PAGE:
Oleumtech Automatic Tank Gauging The Value Of a Trusted Device

Oleumtech Automatic Tank Gauging The Value Of a Trusted Device
ATGs have been around for decades but few products have been trusted to the point of using the device as a de facto standard. With the right device, ATGs help increase overall production for the field, management, and the entire company which is the shared common goal for everyone.

In the oil and gas industry, hydraulic fracturing (fracking) along with horizontal drilling and the utilization of multi-well pads has allowed producers to maximize returns from each location. As a result, extremely large volumes of oil and liquids are being produced daily from each site. However, the multiphase flow characteristics of these unconventional wells make accurate tank gauging extremely challenging as wells will produce varying amounts of oil, water, condensates and natural gas components. Regardless, tank gauging is an essential element of inventory control and custody transfer, enabling any Blockchain strategy as well as having the ability to provide leak detection. Therefore, extremely reliable and accurate tank level measurement is essential to each producer’s operation. OleumTech Automatic Tank Gauging (ATG) provides a means to automate this process, allowing producers to reduce costs, maximize efficiency and provide a safer work environment for all employees.

Automatic Tank Gauging technology has now been around for a couple of decades, but few products have been trusted to the point of using the device as a de facto standard. The challenging process conditions make it extremely difficult to operate reliably enough to meet the expectations of the industry. Not only are these unconventional wells producing oil, water, condensates, and natural gas but they are also producing corrosive gases that can destroy level sensors in a matter of weeks.

With a trusted device, OleumTech ATGs provide a tremendous return on investment as well as a host of other benefits, including safety. However, what makes a device trusted? Recently, I had the opportunity to ask an automation technician at one of the world’s largest producers this very question. Before answering, he shared that prior to his current role, he was a production specialist focused on downhole applications. As part of his role, he worked in slop facilities which required taking the worst of the worst liquids and make them into good oil. Therefore, he had to understand fluid properties better than anyone. As a result, when looking at tanks compared to other people, he understands that the conditions of the tank have a significant impact on ATG performance.

By going through the investigation process and understanding exactly what is happening in the tanks, the device becomes proven and trusted over time. Therefore, when issues arise, the focus of evaluating root cause goes beyond the device. It allows companies to focus on the device last and eliminate everything else first, instead of running in circles, wasting time and resources. This approach also eliminates the undesirable potential of calibrating the device out of tolerance only to find when conditions stabilize and return back to favorable within the tank, the offset introduced becomes the actual issue.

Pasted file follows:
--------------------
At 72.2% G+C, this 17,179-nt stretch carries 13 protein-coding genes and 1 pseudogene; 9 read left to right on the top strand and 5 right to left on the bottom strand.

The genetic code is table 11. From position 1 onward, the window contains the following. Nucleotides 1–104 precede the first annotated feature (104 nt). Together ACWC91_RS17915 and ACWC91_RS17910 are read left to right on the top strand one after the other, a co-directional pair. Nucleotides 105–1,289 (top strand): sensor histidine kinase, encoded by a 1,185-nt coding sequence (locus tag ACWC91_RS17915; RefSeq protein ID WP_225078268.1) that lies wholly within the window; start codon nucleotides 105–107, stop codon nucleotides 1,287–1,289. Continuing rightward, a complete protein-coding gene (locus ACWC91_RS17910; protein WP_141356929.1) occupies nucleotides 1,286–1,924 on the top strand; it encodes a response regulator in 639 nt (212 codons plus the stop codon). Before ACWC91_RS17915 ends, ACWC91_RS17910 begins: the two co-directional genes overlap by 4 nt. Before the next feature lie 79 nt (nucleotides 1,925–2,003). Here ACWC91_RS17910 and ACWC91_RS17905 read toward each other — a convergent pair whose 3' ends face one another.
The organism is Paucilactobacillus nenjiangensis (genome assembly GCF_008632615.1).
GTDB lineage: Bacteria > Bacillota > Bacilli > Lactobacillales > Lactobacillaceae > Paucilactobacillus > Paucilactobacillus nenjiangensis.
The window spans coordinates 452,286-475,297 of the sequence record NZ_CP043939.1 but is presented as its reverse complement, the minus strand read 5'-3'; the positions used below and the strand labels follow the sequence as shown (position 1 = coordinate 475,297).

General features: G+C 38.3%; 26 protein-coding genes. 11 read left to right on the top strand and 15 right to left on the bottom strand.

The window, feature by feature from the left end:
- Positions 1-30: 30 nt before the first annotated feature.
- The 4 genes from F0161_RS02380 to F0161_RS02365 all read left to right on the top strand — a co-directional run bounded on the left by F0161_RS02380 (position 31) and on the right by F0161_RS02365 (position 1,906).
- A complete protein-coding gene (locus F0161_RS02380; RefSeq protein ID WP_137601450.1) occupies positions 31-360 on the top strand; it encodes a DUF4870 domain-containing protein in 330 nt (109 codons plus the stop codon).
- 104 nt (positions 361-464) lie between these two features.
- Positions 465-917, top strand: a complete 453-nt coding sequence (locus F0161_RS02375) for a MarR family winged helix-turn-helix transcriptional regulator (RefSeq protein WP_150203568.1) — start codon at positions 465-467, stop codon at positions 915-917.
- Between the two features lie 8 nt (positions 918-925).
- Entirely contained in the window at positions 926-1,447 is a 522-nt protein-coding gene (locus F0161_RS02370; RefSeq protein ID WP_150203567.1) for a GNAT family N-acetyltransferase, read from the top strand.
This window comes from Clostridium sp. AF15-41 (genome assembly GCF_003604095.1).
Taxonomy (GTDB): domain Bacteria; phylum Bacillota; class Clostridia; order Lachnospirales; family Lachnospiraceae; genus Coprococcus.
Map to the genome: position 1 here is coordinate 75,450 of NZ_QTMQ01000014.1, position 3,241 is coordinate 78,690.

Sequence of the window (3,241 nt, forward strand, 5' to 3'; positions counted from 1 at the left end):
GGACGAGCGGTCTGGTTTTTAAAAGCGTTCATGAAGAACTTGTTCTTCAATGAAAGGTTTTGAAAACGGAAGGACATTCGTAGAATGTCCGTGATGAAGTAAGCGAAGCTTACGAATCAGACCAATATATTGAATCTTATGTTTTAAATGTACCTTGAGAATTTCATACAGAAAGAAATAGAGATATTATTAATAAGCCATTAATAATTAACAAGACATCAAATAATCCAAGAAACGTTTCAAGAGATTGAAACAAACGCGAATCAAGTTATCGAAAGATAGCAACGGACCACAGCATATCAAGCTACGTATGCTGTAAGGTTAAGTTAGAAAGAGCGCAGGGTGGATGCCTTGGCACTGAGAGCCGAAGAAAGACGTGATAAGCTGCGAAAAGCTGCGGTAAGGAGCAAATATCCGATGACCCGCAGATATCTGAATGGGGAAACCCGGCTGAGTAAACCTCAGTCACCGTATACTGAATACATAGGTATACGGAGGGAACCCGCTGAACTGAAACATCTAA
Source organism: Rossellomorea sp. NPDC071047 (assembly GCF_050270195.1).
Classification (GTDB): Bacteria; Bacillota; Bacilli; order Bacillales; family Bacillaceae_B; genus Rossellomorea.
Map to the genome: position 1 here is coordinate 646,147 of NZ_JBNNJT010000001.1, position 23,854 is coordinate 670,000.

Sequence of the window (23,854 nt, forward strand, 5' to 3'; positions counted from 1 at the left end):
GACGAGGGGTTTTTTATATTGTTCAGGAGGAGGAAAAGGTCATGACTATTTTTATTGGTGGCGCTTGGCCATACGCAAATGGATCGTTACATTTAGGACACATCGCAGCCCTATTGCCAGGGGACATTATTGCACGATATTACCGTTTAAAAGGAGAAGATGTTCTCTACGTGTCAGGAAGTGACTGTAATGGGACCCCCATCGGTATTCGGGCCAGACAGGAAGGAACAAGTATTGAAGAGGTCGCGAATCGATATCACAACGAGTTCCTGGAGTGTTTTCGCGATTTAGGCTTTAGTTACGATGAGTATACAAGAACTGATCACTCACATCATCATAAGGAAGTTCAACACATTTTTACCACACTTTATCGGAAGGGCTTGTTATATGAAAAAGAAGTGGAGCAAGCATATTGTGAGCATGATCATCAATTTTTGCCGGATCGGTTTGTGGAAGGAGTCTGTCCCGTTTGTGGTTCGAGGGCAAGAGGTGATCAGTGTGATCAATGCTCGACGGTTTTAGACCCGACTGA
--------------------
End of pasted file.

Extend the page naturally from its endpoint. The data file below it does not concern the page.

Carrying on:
During my conversation with the automation technician, he shared that they consider a failure more than just a failure. They categorize failures based on their own experience as defined below:

  • Operational failure – really falls within human error in terms of who gauged the tanks? How they gauged the tanks? How long were they turned out of the tanks? What was the temperature? What was the condition of the fluid? If the tank has been sitting stagnant and the temperature is 30°F or below with paraffinic oil, and chemical(s) are not being injected into the tank, they know from experience the float will be sitting slightly higher on the fluid than when starting to produce into it. If that happens to be the time the device was calibrated, an error was just introduced.
  • Mechanical failure – this failure falls in the category of the wired or wireless transmitter head that is connected to the sensor, including a depleted battery. It could also be a result of an issue with wireless communications from the transmitter to the wireless gateway. It could be as simple as a new RTU that was connected to the gateway and the communications interface settings are incorrect in terms of baud rate, parity, stop bits, etc. or could just be the result from a lightning storm in the area that caused damage to an antenna.
  • Device failure – this is actually where the level sensor fails. With a trusted device, operational and mechanical failures are ruled out first and this is the last part of the troubleshooting process. In reality, the device should be the last thing that any producer must worry about.

Automation is just one piece of the overall puzzle that can directly affect the efficiency of how companies produce on wells. With an ATG, while resources are still visiting the site, less time can be spent on the actual tank(s), providing for more time on equipment local to that site. As a result, OleumTech ATGs help increase the overall production for the field, management, and the entire company which should be the shared common goal for everyone involved.

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OleumTech® is a leading manufacturer of wireless industrial automation, IoT, and machine-to-machine (M2M) solutions. For the past two decades, OleumTech has set the performance standards in M2M and IIoT communications with over 500,000 transmitters and 50,000 networks deployed.  Their versatile products are distributed globally in oil and gas, refining/petrochemical, ...